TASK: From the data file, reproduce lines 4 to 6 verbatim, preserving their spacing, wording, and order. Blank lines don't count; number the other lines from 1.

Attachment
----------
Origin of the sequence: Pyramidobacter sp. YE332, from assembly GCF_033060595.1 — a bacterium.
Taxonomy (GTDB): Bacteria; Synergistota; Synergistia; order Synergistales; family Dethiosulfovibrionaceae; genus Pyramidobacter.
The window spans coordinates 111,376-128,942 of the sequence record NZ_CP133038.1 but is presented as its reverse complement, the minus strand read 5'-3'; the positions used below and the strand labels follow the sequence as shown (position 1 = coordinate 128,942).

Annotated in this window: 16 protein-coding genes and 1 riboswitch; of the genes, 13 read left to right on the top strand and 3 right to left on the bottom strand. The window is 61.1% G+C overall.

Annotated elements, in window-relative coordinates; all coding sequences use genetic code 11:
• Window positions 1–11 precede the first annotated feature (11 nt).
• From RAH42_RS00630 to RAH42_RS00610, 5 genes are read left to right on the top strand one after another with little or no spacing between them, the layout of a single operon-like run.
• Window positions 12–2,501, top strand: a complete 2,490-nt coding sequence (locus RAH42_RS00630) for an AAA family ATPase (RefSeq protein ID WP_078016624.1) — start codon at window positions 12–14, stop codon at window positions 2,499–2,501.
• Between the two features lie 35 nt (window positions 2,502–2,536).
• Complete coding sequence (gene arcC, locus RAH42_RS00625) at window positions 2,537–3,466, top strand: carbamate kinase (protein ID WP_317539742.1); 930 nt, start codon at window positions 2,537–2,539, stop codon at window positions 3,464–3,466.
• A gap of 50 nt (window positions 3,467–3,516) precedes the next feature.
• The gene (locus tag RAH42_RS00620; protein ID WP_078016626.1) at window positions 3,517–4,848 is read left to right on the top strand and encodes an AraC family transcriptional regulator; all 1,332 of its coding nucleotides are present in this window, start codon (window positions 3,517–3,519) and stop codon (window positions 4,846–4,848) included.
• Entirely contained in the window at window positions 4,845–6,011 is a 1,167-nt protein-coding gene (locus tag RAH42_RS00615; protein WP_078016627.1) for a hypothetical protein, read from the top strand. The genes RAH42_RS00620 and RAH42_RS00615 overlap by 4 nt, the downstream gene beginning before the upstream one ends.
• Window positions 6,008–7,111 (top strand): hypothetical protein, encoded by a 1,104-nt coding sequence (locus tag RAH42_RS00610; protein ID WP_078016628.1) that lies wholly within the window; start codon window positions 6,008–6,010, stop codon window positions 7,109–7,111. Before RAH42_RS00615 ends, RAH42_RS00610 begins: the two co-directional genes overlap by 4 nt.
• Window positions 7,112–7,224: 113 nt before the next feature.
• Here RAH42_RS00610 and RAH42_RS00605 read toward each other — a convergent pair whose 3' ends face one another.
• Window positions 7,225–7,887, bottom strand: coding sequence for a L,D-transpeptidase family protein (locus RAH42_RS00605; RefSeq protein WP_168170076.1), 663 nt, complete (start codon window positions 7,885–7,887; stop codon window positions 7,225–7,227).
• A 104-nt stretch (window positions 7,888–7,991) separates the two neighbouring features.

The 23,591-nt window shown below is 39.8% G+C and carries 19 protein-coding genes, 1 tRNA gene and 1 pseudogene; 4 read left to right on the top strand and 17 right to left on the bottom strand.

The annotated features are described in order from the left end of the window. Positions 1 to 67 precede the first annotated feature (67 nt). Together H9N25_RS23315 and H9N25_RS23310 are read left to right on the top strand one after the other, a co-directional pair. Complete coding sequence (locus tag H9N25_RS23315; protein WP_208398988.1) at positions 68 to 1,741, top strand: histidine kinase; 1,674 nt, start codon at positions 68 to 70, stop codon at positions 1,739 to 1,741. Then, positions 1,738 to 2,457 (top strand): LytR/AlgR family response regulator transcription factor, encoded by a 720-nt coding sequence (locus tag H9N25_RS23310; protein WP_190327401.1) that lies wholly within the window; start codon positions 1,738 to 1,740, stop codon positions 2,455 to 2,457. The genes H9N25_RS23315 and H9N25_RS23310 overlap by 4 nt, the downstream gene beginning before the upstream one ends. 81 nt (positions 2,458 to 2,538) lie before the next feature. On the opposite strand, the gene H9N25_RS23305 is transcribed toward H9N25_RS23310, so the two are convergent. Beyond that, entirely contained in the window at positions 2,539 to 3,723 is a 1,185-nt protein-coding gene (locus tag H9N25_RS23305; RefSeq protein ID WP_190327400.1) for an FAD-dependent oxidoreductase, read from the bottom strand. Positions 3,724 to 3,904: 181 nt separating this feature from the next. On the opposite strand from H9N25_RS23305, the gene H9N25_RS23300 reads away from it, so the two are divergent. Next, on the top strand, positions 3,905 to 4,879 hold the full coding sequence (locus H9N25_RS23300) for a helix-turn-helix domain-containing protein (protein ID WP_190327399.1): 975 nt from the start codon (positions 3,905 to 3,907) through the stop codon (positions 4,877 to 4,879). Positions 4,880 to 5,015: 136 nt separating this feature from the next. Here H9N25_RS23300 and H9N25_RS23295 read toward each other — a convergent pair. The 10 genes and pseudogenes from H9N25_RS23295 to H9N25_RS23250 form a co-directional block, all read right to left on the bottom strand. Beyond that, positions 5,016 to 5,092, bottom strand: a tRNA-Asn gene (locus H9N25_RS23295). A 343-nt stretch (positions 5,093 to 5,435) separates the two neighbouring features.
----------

Annotated in this window: 16 protein-coding genes and 1 riboswitch; of the genes, 13 read left to right on the top strand and 3 right to left on the bottom strand. The window is 61.1% G+C overall.

Annotated elements, in window-relative coordinates; all coding sequences use genetic code 11:
• Window positions 1–11 precede the first annotated feature (11 nt).